Knowledgeable Oakland Attorney Helps Enforce Commission, Equity and Deferred Compensation Agreements
Asserting workers’ rights to the full compensation they’ve earned
I fight hard for people who have earned hundreds of thousands of dollars for their work and then are fired before payment is due and are never paid what they are owed. Many of the highest paid jobs are set up so that most of the earnings are not paid for many months or years after the work has been completed.
Employees at start-up companies and top officers of established companies are often promised stock or stock options or bonuses to be given many months or years later. All too often, companies fire these employees before this deferred compensation is due to try to get out of paying what they owe.
What you need to know about commissions under California law
Employees who earn commissions for large sales that take many months to close are often owed a lot of money for the sales they made. All too often, companies fire these successful sales employees before the commissions are due and then refuse to pay what they owe. If you believe you’ve been cheated out of commissions you’ve earned, here are a few points to keep in mind:
- A commission or deferred compensation agreement can be a written employment contract or an oral agreement.
- Under California law, when you have a written compensation agreement, every part of that writing is relevant. A court will not dismiss a term of a contract just because it’s part of the “fine print.”
- A court can nullify a term of a compensation agreement if it is grossly unfair or “unconscionable.”
- A commission, properly defined as a payment based proportionately on the value of a sale, is not discretionary; the employer is obligated to pay.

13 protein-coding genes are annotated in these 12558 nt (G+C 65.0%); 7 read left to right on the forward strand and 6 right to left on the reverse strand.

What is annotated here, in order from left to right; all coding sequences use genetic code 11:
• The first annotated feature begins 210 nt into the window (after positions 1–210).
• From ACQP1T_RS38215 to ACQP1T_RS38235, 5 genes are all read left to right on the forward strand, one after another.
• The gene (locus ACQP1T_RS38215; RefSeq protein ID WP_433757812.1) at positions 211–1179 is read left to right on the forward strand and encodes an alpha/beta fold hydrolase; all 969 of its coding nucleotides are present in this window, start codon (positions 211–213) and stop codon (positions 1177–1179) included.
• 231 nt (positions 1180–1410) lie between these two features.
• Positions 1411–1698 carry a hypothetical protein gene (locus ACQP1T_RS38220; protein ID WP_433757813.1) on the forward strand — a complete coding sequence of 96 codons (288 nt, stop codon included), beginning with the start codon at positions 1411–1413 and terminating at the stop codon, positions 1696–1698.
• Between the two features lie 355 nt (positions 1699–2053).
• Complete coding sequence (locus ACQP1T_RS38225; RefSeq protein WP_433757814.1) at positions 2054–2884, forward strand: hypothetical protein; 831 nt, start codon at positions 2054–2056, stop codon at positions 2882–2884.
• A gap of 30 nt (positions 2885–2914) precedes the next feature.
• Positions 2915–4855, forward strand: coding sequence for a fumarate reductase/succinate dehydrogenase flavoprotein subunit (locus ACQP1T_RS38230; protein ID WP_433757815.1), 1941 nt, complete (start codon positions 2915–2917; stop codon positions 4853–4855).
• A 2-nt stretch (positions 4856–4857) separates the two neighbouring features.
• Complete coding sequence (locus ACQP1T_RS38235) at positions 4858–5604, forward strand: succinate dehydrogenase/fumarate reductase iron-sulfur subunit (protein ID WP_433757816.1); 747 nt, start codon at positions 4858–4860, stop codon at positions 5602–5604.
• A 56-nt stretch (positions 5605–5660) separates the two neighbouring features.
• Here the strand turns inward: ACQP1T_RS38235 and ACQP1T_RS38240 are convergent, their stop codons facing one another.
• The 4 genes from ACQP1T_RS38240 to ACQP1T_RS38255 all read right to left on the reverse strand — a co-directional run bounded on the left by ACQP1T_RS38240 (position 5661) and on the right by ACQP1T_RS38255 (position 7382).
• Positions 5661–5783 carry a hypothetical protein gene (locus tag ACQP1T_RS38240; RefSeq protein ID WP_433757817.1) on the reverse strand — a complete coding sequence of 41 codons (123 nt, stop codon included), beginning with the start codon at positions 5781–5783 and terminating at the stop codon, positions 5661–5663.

- Many sales contracts also include bonuses based on targets. These are not, strictly speaking, commissions, but can be enforceable depending on the terms of the agreement. However, if the bonuses are discretionary, the court will not enforce them.
- An employer can reserve the right to make periodic changes to a commission agreement, but cannot make those changes retroactive. Therefore, the changes cannot affect sales already made.
I thoroughly review the terms of your commission or deferred compensation agreement and investigate the situation that led to your nonpayment, then take decisive steps to pursue the payment you deserve.
Other common types of nonpayment
There’s a lot said in the media nowadays about wage theft. Most wage theft is from lower-paid or average-paid employees. I represent these employees too. But employers who do not pay higher-paid employees what they are owed, such as their stock options, are also taking what does not belong to them.